By Devin Fehely

SAN FRANCISCO (KPIX 5) — It may look like something straight out of Star Wars, but flying motorcycles are almost here.

They could be ready to hit the sky in just a few short years.

“Three years from now flying cars will be very hot,” said Kitty Hawk CEO Sebastian Thrun.

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It seems like the stuff of science fiction, but Thrun — engineer, entrepreneur and one-time driving force behind Google’s autonomous car program — says flying vehicles are just a few years, not decades away.

“We should not be getting stuck in the Lincoln Tunnel or the Bay Bridge anymore,” said Thrun. “You should just be able to go on your flying motorcycle and go wherever you want to go. That is actually becoming reality now.”

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Thrun made that cheadline-grabbing claim during his talk on Day 2 of the Tech Crunch conference in San Francisco.

“We actually believe we’ll have our first product ready in February of next year. And it’s more of like a flying motorcycle than a flying car,” Thrun said.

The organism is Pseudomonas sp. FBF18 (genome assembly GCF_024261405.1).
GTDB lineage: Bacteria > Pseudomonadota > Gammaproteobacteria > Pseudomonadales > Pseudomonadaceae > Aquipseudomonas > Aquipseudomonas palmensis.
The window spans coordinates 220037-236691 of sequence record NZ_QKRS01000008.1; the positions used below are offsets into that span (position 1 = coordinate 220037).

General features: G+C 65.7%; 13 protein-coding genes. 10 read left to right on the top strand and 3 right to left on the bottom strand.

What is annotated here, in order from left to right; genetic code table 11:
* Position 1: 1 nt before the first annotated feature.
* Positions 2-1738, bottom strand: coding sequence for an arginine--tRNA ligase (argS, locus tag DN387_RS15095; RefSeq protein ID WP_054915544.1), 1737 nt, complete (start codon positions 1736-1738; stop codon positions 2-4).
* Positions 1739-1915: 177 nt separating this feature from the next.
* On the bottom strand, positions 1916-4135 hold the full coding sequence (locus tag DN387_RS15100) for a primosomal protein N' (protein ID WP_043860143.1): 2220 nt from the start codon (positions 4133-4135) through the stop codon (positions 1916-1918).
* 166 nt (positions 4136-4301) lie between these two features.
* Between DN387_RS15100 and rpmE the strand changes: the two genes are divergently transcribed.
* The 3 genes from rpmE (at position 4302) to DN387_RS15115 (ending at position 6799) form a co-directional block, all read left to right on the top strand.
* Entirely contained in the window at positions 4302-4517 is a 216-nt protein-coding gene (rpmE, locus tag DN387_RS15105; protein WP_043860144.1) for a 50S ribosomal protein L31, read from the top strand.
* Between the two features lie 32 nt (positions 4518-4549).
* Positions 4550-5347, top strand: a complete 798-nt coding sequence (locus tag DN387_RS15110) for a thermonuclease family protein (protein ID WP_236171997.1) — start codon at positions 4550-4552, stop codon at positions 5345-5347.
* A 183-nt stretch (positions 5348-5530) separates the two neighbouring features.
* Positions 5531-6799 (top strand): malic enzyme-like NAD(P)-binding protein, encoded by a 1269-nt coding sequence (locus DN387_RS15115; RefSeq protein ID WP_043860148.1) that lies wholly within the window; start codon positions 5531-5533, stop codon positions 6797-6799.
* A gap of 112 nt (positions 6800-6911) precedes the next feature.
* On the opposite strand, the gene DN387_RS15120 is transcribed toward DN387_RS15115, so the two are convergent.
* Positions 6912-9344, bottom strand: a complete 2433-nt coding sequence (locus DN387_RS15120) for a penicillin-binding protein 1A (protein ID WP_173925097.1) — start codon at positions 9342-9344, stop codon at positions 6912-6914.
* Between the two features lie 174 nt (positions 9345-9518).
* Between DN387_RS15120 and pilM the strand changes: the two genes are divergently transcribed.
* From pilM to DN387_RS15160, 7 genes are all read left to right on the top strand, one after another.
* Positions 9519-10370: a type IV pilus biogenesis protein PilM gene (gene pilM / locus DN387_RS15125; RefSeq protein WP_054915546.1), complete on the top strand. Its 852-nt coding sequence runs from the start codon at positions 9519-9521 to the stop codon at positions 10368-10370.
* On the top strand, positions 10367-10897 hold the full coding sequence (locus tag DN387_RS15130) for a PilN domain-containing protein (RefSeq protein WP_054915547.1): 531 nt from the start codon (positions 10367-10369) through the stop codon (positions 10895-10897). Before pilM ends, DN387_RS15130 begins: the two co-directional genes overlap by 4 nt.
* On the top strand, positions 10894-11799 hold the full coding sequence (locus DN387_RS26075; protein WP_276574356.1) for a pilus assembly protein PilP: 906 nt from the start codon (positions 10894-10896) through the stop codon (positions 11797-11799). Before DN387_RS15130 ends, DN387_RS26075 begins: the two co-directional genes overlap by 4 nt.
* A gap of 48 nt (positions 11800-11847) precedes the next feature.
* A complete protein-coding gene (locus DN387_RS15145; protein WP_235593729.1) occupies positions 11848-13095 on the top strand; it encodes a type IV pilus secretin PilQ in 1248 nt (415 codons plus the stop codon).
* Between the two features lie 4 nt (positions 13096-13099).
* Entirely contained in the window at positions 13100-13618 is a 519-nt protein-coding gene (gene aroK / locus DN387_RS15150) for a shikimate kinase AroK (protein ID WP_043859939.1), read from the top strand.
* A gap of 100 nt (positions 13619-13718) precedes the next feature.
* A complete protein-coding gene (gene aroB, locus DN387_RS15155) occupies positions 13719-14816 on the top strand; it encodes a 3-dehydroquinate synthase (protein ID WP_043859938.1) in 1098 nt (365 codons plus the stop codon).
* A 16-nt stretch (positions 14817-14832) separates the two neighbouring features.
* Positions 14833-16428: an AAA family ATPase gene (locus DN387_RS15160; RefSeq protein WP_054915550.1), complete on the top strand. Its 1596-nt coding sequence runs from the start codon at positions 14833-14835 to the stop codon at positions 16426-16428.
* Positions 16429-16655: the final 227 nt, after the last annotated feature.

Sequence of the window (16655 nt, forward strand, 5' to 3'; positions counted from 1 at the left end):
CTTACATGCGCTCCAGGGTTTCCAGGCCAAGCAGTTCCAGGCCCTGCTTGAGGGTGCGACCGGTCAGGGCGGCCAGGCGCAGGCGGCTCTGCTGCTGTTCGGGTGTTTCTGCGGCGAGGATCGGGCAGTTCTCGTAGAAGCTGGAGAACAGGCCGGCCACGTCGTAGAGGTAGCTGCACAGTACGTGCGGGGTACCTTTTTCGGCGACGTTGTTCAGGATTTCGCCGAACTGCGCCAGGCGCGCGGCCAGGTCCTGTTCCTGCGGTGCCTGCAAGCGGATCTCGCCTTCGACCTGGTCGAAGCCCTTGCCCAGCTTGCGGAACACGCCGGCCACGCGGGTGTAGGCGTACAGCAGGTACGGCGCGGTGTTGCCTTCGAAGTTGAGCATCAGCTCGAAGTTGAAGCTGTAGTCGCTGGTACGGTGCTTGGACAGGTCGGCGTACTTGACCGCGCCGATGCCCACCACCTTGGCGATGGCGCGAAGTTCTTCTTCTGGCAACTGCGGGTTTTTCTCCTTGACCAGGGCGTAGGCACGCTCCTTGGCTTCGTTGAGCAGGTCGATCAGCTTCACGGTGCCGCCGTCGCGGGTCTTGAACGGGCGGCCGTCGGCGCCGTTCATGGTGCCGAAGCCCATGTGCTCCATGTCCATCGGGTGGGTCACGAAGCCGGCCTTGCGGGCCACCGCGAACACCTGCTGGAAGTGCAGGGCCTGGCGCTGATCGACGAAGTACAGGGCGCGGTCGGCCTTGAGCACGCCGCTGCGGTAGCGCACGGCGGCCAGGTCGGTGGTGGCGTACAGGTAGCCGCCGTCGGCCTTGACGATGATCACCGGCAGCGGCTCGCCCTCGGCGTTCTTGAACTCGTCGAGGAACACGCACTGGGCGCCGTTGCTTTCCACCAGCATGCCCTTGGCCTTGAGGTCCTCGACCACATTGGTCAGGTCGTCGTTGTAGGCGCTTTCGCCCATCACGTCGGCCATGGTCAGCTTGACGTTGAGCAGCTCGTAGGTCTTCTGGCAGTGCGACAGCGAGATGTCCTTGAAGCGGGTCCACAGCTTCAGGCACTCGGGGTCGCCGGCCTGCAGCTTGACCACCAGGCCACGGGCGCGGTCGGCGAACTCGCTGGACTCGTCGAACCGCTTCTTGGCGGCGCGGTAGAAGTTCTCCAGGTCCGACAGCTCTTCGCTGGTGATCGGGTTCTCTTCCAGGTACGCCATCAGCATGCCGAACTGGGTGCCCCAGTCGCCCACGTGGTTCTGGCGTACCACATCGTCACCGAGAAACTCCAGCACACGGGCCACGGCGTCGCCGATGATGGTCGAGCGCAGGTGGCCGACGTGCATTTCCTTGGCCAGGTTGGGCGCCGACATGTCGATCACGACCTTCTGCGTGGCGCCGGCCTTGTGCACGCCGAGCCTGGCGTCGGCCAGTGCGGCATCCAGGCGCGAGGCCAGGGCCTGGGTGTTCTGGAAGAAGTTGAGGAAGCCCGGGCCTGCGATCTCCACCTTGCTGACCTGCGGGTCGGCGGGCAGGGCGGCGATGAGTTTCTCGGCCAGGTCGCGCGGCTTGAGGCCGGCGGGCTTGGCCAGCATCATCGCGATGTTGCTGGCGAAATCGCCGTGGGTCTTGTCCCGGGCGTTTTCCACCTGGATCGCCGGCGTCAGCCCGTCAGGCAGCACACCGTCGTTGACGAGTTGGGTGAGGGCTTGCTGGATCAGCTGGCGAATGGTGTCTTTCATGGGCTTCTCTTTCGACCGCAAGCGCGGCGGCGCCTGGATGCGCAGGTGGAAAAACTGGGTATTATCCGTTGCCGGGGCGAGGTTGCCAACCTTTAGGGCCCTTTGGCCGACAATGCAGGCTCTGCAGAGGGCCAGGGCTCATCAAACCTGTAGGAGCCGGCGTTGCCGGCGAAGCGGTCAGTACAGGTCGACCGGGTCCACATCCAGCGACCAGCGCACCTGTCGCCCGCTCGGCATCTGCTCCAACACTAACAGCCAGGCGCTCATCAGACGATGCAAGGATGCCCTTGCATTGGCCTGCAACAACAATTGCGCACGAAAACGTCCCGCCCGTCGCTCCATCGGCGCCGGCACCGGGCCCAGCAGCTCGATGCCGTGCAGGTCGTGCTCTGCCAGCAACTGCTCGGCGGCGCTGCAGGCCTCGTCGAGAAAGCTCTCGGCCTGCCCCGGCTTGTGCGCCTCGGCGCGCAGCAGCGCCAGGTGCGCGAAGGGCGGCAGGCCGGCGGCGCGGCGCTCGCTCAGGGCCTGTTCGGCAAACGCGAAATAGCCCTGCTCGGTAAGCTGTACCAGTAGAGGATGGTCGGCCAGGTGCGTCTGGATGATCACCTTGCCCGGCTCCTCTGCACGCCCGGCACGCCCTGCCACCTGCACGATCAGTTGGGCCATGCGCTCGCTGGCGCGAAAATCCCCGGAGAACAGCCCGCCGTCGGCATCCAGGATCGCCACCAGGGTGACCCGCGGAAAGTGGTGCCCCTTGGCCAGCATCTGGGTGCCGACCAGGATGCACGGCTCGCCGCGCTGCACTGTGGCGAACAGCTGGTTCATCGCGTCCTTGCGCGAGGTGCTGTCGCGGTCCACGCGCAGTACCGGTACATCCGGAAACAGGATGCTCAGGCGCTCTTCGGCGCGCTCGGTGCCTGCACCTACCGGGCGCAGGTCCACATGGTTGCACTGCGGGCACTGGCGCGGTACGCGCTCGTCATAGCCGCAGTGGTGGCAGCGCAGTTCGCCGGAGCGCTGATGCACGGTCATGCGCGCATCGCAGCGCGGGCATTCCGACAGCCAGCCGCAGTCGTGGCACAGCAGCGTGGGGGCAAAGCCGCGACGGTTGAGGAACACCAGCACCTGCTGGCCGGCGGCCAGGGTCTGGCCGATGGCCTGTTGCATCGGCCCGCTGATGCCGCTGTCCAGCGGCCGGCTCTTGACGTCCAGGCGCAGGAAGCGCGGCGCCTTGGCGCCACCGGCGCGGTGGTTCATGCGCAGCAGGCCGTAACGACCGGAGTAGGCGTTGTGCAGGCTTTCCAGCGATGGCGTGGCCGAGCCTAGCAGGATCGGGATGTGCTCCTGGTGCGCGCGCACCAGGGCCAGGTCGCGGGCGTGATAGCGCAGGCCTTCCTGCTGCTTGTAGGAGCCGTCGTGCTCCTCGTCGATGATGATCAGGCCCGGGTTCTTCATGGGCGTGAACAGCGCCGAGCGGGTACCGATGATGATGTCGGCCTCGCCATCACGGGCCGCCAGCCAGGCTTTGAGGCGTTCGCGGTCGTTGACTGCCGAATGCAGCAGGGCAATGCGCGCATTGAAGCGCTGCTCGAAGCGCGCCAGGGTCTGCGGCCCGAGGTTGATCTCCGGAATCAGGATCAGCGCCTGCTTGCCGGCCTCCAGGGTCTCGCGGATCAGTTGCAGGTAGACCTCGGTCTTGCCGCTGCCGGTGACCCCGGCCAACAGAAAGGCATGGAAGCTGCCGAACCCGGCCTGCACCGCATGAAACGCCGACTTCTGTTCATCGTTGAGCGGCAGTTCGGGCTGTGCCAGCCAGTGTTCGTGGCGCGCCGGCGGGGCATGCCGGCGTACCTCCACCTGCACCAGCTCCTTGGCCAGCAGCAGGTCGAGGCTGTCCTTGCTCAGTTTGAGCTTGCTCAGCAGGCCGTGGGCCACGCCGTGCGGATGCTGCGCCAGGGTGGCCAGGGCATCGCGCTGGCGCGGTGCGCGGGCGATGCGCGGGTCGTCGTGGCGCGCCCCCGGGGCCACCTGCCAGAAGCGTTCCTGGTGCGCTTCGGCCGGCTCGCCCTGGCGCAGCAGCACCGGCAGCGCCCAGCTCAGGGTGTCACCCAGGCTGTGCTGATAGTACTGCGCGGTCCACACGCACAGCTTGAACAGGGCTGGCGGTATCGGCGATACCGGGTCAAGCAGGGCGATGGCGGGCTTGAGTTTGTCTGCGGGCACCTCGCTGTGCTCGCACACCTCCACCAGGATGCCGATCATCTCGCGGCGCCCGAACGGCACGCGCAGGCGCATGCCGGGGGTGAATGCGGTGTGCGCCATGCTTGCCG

It looks kind of like an airborne jet ski. A very rough prototype was unveiled in April.

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Thrun says the technology could someday revolutionize transportation as the innovations behind self-driving cars and drones merge.

“It’s an electric aircraft,” Thrun said. “And everything that’s hard about flying is done by the computer — all the wind computation stuff. And I get a joy stick interface that’s just like a video game. And it’s just as much fun as a video game, but it’s real.”

If two or three years seems likely an overly optimistic estimate about when flying vehicles might be on the market, Thrun says much like self-driving cars, technology will outpace regulations, leaving the rule makers struggling to catch up.

Comments (34)
  1. Jeff Sherman says:

    Drivers are bad enough as it is. Imagine accidents in the air….guaranteed death